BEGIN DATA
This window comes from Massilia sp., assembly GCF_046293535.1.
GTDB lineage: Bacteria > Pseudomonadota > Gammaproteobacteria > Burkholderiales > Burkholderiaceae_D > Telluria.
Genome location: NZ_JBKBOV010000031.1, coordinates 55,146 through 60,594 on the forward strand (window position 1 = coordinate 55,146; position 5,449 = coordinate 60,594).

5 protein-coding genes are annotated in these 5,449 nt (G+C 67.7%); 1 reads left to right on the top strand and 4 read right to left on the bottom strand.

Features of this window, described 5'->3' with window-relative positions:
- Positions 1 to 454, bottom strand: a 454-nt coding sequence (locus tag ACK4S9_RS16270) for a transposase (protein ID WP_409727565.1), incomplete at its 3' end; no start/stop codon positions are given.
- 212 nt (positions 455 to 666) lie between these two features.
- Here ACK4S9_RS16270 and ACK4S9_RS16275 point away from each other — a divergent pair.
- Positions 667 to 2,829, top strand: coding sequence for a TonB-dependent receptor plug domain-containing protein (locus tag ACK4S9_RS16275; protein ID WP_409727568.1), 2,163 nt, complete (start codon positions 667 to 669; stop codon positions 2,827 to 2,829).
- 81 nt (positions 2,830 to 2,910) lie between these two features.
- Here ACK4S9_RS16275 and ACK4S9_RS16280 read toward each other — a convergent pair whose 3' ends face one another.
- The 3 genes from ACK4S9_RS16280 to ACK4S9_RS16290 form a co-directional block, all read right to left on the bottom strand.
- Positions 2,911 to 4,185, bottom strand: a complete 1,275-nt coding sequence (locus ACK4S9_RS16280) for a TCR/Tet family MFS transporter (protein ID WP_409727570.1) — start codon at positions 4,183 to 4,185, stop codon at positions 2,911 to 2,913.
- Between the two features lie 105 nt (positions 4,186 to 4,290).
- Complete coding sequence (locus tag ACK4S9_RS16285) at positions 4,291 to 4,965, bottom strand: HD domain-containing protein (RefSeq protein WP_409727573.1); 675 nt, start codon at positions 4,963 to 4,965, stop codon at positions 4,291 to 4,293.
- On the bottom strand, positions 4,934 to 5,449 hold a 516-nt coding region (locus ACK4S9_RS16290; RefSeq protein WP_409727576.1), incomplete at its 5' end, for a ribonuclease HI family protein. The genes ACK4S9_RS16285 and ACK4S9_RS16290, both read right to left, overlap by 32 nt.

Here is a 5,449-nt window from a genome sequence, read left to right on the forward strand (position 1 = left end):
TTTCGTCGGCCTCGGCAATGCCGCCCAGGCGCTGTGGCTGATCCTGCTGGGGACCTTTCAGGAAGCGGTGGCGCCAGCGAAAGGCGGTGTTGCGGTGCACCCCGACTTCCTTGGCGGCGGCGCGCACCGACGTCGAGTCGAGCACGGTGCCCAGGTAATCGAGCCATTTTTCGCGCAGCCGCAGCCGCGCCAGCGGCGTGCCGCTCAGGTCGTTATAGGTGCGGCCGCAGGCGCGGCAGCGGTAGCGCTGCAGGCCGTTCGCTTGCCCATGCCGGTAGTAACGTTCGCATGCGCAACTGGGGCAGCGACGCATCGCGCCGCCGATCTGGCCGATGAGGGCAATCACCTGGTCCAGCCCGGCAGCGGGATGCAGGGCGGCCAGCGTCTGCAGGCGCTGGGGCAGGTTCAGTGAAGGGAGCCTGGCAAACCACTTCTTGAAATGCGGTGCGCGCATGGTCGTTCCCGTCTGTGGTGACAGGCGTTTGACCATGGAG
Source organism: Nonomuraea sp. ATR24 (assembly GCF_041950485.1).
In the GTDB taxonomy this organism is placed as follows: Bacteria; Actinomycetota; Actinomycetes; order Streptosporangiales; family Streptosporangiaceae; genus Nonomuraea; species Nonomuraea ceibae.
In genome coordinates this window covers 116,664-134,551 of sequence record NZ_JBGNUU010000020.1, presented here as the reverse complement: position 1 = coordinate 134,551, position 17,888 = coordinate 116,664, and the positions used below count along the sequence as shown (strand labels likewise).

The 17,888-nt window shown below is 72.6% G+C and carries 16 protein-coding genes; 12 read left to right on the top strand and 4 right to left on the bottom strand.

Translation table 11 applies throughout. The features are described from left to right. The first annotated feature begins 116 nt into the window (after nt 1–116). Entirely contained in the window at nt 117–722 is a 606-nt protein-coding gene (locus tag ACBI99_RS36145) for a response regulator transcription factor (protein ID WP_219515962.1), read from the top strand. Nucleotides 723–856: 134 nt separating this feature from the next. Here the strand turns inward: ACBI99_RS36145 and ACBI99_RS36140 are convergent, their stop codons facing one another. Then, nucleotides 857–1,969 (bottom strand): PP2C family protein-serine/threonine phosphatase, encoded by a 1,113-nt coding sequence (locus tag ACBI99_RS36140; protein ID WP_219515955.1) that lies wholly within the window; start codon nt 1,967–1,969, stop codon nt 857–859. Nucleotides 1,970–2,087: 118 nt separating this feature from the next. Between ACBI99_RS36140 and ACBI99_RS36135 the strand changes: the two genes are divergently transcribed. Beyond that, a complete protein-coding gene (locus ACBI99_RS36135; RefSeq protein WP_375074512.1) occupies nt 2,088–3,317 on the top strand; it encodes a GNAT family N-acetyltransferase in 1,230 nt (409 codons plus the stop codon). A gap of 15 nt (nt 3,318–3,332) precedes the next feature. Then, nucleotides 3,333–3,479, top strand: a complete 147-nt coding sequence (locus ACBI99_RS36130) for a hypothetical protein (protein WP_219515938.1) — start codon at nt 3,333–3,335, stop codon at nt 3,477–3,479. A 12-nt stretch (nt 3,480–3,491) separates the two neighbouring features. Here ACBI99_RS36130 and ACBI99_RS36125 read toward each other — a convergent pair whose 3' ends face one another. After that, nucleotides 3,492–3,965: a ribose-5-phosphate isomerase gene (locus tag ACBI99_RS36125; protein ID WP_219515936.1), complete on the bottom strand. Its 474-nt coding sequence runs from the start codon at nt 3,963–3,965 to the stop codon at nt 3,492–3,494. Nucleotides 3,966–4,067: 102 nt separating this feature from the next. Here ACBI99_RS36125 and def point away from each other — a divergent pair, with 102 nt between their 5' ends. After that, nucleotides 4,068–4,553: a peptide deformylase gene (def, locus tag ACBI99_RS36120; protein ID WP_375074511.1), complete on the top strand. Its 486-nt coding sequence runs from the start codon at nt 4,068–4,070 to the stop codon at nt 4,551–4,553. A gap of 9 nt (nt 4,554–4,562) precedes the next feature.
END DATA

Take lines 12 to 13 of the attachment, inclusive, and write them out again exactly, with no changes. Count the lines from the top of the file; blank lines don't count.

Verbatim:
- The 3 genes from ACK4S9_RS16280 to ACK4S9_RS16290 form a co-directional block, all read right to left on the bottom strand.
- Positions 2,911 to 4,185, bottom strand: a complete 1,275-nt coding sequence (locus ACK4S9_RS16280) for a TCR/Tet family MFS transporter (protein ID WP_409727570.1) — start codon at positions 4,183 to 4,185, stop codon at positions 2,911 to 2,913.